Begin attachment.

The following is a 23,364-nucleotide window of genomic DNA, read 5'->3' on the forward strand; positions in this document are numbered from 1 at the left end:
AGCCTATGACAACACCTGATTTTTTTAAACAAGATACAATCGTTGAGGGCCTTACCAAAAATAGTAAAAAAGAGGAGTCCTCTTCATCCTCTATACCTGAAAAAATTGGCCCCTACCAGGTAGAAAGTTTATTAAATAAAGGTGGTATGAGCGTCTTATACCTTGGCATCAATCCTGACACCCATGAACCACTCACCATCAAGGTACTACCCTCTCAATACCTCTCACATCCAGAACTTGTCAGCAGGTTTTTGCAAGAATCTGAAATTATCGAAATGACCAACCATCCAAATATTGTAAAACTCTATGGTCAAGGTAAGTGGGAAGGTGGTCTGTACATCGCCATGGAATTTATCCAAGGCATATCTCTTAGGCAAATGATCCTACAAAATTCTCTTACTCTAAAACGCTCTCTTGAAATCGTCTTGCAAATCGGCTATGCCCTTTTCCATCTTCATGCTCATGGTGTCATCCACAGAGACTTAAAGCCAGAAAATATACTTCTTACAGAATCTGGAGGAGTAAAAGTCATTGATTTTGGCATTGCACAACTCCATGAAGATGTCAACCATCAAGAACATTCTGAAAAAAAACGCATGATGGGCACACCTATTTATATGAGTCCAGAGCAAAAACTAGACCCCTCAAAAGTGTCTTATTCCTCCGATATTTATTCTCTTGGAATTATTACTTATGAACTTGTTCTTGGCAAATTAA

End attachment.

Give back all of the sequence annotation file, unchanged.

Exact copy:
The following is a 23,364-nucleotide window of genomic DNA, read 5'->3' on the forward strand; positions in this document are numbered from 1 at the left end:
AGCCTATGACAACACCTGATTTTTTTAAACAAGATACAATCGTTGAGGGCCTTACCAAAAATAGTAAAAAAGAGGAGTCCTCTTCATCCTCTATACCTGAAAAAATTGGCCCCTACCAGGTAGAAAGTTTATTAAATAAAGGTGGTATGAGCGTCTTATACCTTGGCATCAATCCTGACACCCATGAACCACTCACCATCAAGGTACTACCCTCTCAATACCTCTCACATCCAGAACTTGTCAGCAGGTTTTTGCAAGAATCTGAAATTATCGAAATGACCAACCATCCAAATATTGTAAAACTCTATGGTCAAGGTAAGTGGGAAGGTGGTCTGTACATCGCCATGGAATTTATCCAAGGCATATCTCTTAGGCAAATGATCCTACAAAATTCTCTTACTCTAAAACGCTCTCTTGAAATCGTCTTGCAAATCGGCTATGCCCTTTTCCATCTTCATGCTCATGGTGTCATCCACAGAGACTTAAAGCCAGAAAATATACTTCTTACAGAATCTGGAGGAGTAAAAGTCATTGATTTTGGCATTGCACAACTCCATGAAGATGTCAACCATCAAGAACATTCTGAAAAAAAACGCATGATGGGCACACCTATTTATATGAGTCCAGAGCAAAAACTAGACCCCTCAAAAGTGTCTTATTCCTCCGATATTTATTCTCTTGGAATTATTACTTATGAACTTGTTCTTGGCAAATTAA